ETHIOPIAN POLLS RESULTS OUT IN 48 HOURS
A PROVISIONAL winner of the Ethiopian federal parliamentary elections, scheduled for Saturday, could be declared as early as within 48 hours after polling stations are closed, a senior government official in the country has said.
In the run-up to the election, a number of political parties have vowed they are going to win. These include the ruling Ethiopian Peoples' Revolutionary Democratic Front (EPRDF), which is running for a fourth five-year term, and a number of other parties, including the Forum for Justice and Democratic Dialogue (FJDD) or Medrek, which is a coalition of eight opposition groups which are fielding the second largest number of candidates for the 547 seats after the EPRDF.
The Guardian learnt yesterday that a record 32 million voters, two million more than initially forecast, are expected to cast their ballots on Saturday.
The original schedule set by the National Electoral Board of Ethiopia (NEBE) stated that constituency level results would be published a day after the election on May 24. Provisional announcements should come between June 2 and June 14, while the electoral commission is scheduled to approve and declare winner on June 21.
However, according to the Minister at the Government Communication Affairs Office, Bereket Simon, the electoral board is considering some of the dates.
'There were suggestions, including from foreigners, that the announcement of elections results, which previously took 20 to 30 days, is a bit long. Given phone services are widely available across the country now, including in 14-15 kebeles, as well as other communication means, provisional results on national level could be declared as early as two, three days after the polling day', Bereket said.
The minister explained that ward level results could be added within a day and transmitted to the zonal and later to regional level before reaching the NEBE's headquarters in Addis Ababa in less than 72 hours.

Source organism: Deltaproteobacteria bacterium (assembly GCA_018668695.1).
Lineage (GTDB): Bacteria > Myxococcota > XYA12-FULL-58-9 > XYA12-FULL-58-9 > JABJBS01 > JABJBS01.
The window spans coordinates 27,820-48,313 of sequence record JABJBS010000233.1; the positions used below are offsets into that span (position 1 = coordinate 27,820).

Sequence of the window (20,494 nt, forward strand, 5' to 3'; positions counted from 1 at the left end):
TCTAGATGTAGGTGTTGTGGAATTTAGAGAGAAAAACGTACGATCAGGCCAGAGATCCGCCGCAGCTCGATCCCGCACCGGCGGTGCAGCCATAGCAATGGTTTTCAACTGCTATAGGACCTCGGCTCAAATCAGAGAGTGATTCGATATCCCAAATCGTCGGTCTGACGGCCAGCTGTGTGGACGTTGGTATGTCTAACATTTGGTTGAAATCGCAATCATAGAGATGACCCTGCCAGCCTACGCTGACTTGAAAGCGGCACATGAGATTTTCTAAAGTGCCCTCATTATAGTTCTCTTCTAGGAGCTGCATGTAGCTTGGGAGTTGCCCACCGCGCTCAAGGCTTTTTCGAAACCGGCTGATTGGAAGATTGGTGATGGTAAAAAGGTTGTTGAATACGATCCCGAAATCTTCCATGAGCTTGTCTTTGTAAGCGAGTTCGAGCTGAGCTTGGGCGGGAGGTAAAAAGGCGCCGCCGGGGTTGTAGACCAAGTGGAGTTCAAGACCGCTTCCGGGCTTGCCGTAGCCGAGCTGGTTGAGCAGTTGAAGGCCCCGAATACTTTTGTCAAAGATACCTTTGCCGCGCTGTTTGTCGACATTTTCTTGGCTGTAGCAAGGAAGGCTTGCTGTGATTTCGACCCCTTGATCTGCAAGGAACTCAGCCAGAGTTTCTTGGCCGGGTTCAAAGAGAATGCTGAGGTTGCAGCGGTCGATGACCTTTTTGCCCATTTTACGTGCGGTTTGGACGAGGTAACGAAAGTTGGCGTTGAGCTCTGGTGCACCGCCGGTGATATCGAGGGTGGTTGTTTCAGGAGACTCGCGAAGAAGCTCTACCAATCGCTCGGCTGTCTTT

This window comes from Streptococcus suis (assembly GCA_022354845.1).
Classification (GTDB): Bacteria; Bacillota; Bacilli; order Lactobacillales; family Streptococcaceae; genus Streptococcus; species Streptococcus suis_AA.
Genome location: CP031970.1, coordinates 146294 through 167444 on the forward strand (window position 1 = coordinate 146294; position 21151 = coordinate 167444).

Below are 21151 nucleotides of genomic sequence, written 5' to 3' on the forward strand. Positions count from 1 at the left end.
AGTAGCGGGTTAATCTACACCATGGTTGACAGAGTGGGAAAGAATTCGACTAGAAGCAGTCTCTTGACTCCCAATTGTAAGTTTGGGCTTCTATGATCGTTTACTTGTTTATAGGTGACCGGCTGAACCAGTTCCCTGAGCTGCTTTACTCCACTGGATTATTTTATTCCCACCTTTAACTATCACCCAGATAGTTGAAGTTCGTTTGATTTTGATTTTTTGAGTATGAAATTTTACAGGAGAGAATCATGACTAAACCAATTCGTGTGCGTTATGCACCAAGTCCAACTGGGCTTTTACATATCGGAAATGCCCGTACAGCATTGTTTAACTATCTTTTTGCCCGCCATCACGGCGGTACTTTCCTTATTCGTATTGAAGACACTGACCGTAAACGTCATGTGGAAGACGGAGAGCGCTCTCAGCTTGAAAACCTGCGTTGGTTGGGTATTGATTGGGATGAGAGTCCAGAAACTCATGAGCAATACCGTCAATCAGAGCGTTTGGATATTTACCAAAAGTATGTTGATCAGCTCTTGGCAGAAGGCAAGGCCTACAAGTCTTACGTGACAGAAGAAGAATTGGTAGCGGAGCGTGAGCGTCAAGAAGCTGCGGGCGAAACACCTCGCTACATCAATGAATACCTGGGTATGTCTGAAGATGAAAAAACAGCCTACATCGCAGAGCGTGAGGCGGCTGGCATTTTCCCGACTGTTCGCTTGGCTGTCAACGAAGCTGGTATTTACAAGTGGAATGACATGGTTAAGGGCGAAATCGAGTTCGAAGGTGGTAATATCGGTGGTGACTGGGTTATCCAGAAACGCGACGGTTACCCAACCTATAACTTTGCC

In the disputed Ethiopian national election of 2005, during which post-polling violence reportedly claimed over 200 lives, political parties, including the ruling EPRDF, claimed victory before the electoral board officially announced the results.
It was generally believed that the premature claims incited some of the protesters who clashed with security forces. Various legislative changes have been made to the Ethiopian election law, including prohibiting anybody from speculating on the official result before NEBE announces it.
A code of conduct for political parties was also adopted from the International Institute for Democracy and Electoral Assistance, a Swedish-based inter-governmental organisation that supports sustainable democracy worldwide. The code was made to be part of electoral law after being approved by the Parliament.
The EPRDF, together with the two survivors of the former opposition coalition that performed strongly in the 2005 election - Ethiopian Democratic Party and All Ethiopian Unity Party - jointly endorsed the code.
The government said the code, aided by campaign subsidies for all parties for the first time in Ethiopia's electoral history and the 31 million birr (about N333 million) airtime given to parties to campaign, have created a conducive environment for fairly competitive elections.
However, it was learnt that opposition groups argue that the criteria devised for dividing the subsidies and the airtime in the state-owned media favours the incumbent.